There could also be a ‘change in law’ provision in a contract that specifically addresses situations that involve a change in law and whereby such changes make it impossible for the party to carry out any contractual obligations. If this occurs, then parties may incur costs associated with the reimbursement for any affected parties, and in certain situations, there will also be a right to terminate the contract.

Practical Steps for Clients

To help your business prepare for different scenarios that could occur, review the following steps, and try to be as proactive as you can.

  • Review any contracts to see whether or not there is a Force Majeure Provision
  • Review your insurance coverage documents to determine whether or not your insurance will cover any such losses; this could be either a Business Interruption or Force Majeure Insurance policy.
  • Review your financial documentation to consider whether or not there are any notice periods that will need to be complied with relative to any perceived claims for Force Majeure.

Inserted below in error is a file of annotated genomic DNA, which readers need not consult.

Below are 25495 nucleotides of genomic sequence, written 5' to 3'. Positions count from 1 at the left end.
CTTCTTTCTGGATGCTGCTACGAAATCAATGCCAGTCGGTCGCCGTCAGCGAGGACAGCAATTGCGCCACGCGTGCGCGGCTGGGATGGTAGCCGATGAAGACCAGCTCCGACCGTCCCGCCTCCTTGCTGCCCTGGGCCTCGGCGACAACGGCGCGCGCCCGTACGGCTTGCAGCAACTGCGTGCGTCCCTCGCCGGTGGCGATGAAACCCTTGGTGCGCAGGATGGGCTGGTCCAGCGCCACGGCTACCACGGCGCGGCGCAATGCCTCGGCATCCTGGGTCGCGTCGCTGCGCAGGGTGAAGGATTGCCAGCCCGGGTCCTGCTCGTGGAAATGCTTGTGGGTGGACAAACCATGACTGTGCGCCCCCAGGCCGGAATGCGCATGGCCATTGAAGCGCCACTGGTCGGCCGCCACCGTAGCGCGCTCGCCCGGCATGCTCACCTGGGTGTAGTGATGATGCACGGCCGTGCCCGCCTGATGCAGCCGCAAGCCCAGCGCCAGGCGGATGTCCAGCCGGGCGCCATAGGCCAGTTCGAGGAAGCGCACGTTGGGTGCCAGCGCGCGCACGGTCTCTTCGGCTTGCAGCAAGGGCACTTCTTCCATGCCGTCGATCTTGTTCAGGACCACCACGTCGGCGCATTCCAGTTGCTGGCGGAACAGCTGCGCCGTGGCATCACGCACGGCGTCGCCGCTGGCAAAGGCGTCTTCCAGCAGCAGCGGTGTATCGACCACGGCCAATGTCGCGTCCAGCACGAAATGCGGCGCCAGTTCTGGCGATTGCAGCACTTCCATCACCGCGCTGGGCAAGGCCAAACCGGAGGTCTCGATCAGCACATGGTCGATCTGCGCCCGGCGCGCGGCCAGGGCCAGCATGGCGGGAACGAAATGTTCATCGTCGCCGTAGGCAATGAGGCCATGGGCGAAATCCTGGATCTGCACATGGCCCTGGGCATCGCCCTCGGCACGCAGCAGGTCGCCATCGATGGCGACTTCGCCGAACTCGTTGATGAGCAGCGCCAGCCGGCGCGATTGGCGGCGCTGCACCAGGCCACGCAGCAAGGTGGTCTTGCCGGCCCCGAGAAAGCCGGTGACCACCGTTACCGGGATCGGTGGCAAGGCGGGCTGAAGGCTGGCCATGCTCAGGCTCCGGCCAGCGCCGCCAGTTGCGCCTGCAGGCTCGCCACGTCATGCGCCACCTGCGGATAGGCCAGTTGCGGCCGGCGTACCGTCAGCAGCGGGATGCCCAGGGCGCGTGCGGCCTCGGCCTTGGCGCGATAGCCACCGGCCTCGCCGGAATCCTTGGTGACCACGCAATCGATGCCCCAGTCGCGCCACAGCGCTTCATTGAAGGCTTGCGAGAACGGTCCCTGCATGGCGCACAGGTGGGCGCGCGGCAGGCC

If a clause for Force Majeure is present:

  • Review the Force Majeure definition to try and determine if there is are any express events that include a pandemic or epidemic such as COVID-19. If not, try and ascertain whether or not the generic language is adequate enough to reasonably include COVID-19 as a potential Force Majeure event.
  • Consider which elements of the contract you will not be able to perform as a direct or indirect result of COVID-19.
  • Think about any steps your company will take to try and reduce or avoid the effects of COVID-19 on your staff and your business. This is key as you will need to demonstrate that you have taken all and any reasonable steps while following the government guidance.